William James – Father of American Psychology

Day 111 of Colourisation Project – August 26

Challenge: to publish daily a colourised photo that has some significance around the day of publication.

Today’s subject for colourisation is American philosopher and psychologist, William James, who died on this day, August 26, 1910. James is widely acknowledged as one of the leading thinkers of his generation and possibly one of the most influential philosophers of the United States.

William James

Photo: Notman Studios – William James 1903 – Coloured by Loredana Crupi

James was born in 1842 into a wealthy household of great intellect; his father, Henry James Snr. was a theologian and philosopher, his brother, Henry James, was the prominent 19th century novelist, and his sister Alice James was a diarist.

Dubbed the ‘Father of American Psychology,’ he was one of the founders of functional psychology and the first educator to offer a psychology course in the United States. He also developed a philosophical pragmatist doctrine, known as radical empiricism.  James’ work in both philosophy and psychology has influenced many intellectuals including heavyweights such as Émile Durkheim, W. E. B. Du Bois, Edmund Husserl, Bertrand Russell, Ludwig Wittgenstein, Hilary Putnam, and Richard Rorty.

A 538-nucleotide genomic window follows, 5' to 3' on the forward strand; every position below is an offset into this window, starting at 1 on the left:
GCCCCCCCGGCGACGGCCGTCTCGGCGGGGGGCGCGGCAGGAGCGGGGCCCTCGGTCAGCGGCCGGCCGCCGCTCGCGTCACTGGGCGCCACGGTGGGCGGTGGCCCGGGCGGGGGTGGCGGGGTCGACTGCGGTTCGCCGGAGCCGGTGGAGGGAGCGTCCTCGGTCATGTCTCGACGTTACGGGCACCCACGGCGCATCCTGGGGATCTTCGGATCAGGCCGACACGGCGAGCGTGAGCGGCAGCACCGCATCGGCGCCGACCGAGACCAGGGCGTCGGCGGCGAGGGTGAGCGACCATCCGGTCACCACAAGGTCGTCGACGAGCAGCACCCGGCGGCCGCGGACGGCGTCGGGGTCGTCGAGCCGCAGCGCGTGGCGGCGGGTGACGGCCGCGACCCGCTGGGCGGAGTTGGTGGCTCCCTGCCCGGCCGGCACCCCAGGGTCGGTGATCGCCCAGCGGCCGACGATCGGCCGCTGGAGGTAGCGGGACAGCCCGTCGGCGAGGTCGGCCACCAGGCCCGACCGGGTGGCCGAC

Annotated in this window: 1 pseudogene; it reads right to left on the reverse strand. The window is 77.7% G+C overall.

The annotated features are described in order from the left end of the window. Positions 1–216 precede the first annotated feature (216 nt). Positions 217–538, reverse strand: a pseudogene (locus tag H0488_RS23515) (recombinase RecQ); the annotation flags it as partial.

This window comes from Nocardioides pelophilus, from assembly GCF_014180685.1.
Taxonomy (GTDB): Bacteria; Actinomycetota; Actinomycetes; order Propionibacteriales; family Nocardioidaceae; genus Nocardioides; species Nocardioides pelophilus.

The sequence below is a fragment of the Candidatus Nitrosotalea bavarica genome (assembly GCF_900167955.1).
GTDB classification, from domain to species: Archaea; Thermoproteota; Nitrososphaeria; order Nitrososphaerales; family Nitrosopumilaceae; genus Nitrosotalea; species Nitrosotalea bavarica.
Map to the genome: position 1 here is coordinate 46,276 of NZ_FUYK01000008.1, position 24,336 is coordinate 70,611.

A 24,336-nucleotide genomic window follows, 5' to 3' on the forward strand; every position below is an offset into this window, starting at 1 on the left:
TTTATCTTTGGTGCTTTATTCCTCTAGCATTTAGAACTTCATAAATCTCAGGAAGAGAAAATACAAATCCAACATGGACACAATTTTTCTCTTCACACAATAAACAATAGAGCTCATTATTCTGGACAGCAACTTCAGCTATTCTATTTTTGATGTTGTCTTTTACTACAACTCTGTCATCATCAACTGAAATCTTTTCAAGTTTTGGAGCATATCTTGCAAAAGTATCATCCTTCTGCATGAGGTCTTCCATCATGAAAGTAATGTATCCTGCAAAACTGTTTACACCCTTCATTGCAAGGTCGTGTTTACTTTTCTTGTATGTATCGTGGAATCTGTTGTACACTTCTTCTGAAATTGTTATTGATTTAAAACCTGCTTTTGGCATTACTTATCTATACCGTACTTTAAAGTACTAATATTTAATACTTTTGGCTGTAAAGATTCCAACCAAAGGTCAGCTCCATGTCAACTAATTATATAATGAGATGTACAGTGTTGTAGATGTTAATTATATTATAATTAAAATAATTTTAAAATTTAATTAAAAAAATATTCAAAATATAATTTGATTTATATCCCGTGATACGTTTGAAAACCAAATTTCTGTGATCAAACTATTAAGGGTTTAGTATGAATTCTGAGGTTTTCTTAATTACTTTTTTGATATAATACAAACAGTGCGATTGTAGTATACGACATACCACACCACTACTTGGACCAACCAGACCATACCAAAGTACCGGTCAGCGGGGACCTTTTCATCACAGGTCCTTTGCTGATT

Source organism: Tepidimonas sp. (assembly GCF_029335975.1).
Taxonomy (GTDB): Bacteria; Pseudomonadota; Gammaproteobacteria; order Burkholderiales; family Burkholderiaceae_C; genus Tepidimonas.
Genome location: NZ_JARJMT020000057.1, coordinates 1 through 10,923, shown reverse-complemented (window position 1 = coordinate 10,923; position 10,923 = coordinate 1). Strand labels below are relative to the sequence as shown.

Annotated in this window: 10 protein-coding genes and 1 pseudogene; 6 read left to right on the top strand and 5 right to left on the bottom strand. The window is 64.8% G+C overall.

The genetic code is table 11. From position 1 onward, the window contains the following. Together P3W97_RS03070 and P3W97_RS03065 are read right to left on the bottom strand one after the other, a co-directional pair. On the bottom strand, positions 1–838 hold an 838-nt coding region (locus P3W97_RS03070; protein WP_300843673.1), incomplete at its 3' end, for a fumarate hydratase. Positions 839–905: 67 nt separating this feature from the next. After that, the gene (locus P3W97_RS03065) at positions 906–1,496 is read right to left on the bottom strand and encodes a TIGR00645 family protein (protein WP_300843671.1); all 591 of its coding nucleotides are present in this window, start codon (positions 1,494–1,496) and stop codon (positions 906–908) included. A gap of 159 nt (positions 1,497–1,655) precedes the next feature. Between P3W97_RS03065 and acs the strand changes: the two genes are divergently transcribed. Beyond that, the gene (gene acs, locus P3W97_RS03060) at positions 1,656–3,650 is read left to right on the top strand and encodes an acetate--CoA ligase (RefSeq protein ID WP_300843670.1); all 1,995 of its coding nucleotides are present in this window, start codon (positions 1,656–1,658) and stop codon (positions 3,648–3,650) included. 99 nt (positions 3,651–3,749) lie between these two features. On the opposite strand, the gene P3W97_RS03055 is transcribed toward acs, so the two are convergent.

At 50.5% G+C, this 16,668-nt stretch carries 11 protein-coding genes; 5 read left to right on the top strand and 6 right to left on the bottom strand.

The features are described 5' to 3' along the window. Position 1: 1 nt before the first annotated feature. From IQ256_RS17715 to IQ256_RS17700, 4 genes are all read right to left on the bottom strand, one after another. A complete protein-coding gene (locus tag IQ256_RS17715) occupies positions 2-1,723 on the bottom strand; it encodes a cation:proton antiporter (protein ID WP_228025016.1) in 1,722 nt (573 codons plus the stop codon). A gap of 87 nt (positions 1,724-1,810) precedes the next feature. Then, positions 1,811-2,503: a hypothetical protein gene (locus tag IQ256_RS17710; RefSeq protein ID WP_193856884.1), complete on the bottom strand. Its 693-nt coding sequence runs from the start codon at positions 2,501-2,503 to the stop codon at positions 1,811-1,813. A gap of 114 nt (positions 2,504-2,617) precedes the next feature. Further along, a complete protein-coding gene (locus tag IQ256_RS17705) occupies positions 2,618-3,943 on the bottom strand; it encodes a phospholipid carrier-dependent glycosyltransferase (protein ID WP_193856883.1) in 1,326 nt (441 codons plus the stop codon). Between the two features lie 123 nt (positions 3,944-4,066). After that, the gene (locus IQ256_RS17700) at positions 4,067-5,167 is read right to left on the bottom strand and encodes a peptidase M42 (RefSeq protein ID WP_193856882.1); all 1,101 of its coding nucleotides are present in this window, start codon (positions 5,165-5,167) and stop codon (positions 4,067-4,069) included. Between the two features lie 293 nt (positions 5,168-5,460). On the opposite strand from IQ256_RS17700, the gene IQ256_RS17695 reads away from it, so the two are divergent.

James wrote prolifically on many topics, including epistemology, education, metaphysics, psychology, religion, and mysticism. Among his most influential books are his twelve-hundred page masterwork, The Principles of Psychology (1890), which was a ground-breaking text in the field of psychology, the literary piece The Will to Believe and Other Essays in Popular Philosophy (1897), The Varieties of Religious Experience, (1902) which explored different forms of religious experience, Pragmatism (1907) which further explored his philosophical beliefs, A Plural Universe (1909), his last major work to be published during his lifetime and Essays in Radical Empiricism (1912), an important text in philosophy published posthumously.

He died of heart failure at his home in New Hampshire on August 26, 1910 at the age of 68 leaving behind a considerable legacy in the sphere of psychology and philosophy through his voluminous written works and collections of essays.

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“Pretend what we may, the whole man within us is at work when we form our philosophical opinions. Intellect, will, taste, and passion co-operate just as they do in practical affairs; and lucky it is if the passion be not something as petty as a love of personal conquest over the philosopher across the way.”  –  William James – The Sentiment of Rationality (1882)

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